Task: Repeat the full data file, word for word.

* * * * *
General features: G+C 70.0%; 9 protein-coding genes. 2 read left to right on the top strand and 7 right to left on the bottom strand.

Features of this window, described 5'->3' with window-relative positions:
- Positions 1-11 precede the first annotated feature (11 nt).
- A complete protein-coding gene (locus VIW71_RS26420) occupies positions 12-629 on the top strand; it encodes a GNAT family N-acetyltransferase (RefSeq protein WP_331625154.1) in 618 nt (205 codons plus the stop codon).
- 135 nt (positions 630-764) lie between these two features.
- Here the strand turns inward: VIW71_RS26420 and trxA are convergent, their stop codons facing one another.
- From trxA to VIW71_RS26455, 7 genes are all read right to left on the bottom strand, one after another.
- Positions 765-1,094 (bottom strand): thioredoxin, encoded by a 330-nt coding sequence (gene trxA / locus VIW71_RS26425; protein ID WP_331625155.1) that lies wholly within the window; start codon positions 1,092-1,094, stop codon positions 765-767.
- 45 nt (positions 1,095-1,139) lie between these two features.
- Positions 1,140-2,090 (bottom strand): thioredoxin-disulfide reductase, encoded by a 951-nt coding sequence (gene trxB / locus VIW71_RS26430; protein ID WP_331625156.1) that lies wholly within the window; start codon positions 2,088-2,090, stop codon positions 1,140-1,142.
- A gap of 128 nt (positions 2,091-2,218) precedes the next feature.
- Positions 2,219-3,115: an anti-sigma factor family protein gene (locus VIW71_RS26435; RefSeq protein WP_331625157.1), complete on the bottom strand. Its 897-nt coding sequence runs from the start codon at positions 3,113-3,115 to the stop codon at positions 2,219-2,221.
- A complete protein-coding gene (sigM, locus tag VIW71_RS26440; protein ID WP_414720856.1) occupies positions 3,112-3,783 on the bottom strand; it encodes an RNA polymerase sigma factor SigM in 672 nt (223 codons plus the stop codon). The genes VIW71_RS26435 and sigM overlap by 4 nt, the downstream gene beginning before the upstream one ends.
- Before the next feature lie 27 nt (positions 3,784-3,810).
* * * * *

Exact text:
General features: G+C 70.0%; 9 protein-coding genes. 2 read left to right on the top strand and 7 right to left on the bottom strand.

Features of this window, described 5'->3' with window-relative positions:
- Positions 1-11 precede the first annotated feature (11 nt).
- A complete protein-coding gene (locus VIW71_RS26420) occupies positions 12-629 on the top strand; it encodes a GNAT family N-acetyltransferase (RefSeq protein WP_331625154.1) in 618 nt (205 codons plus the stop codon).
- 135 nt (positions 630-764) lie between these two features.
- Here the strand turns inward: VIW71_RS26420 and trxA are convergent, their stop codons facing one another.
- From trxA to VIW71_RS26455, 7 genes are all read right to left on the bottom strand, one after another.
- Positions 765-1,094 (bottom strand): thioredoxin, encoded by a 330-nt coding sequence (gene trxA / locus VIW71_RS26425; protein ID WP_331625155.1) that lies wholly within the window; start codon positions 1,092-1,094, stop codon positions 765-767.
- 45 nt (positions 1,095-1,139) lie between these two features.
- Positions 1,140-2,090 (bottom strand): thioredoxin-disulfide reductase, encoded by a 951-nt coding sequence (gene trxB / locus VIW71_RS26430; protein ID WP_331625156.1) that lies wholly within the window; start codon positions 2,088-2,090, stop codon positions 1,140-1,142.
- A gap of 128 nt (positions 2,091-2,218) precedes the next feature.
- Positions 2,219-3,115: an anti-sigma factor family protein gene (locus VIW71_RS26435; RefSeq protein WP_331625157.1), complete on the bottom strand. Its 897-nt coding sequence runs from the start codon at positions 3,113-3,115 to the stop codon at positions 2,219-2,221.
- A complete protein-coding gene (sigM, locus tag VIW71_RS26440; protein ID WP_414720856.1) occupies positions 3,112-3,783 on the bottom strand; it encodes an RNA polymerase sigma factor SigM in 672 nt (223 codons plus the stop codon). The genes VIW71_RS26435 and sigM overlap by 4 nt, the downstream gene beginning before the upstream one ends.
- Before the next feature lie 27 nt (positions 3,784-3,810).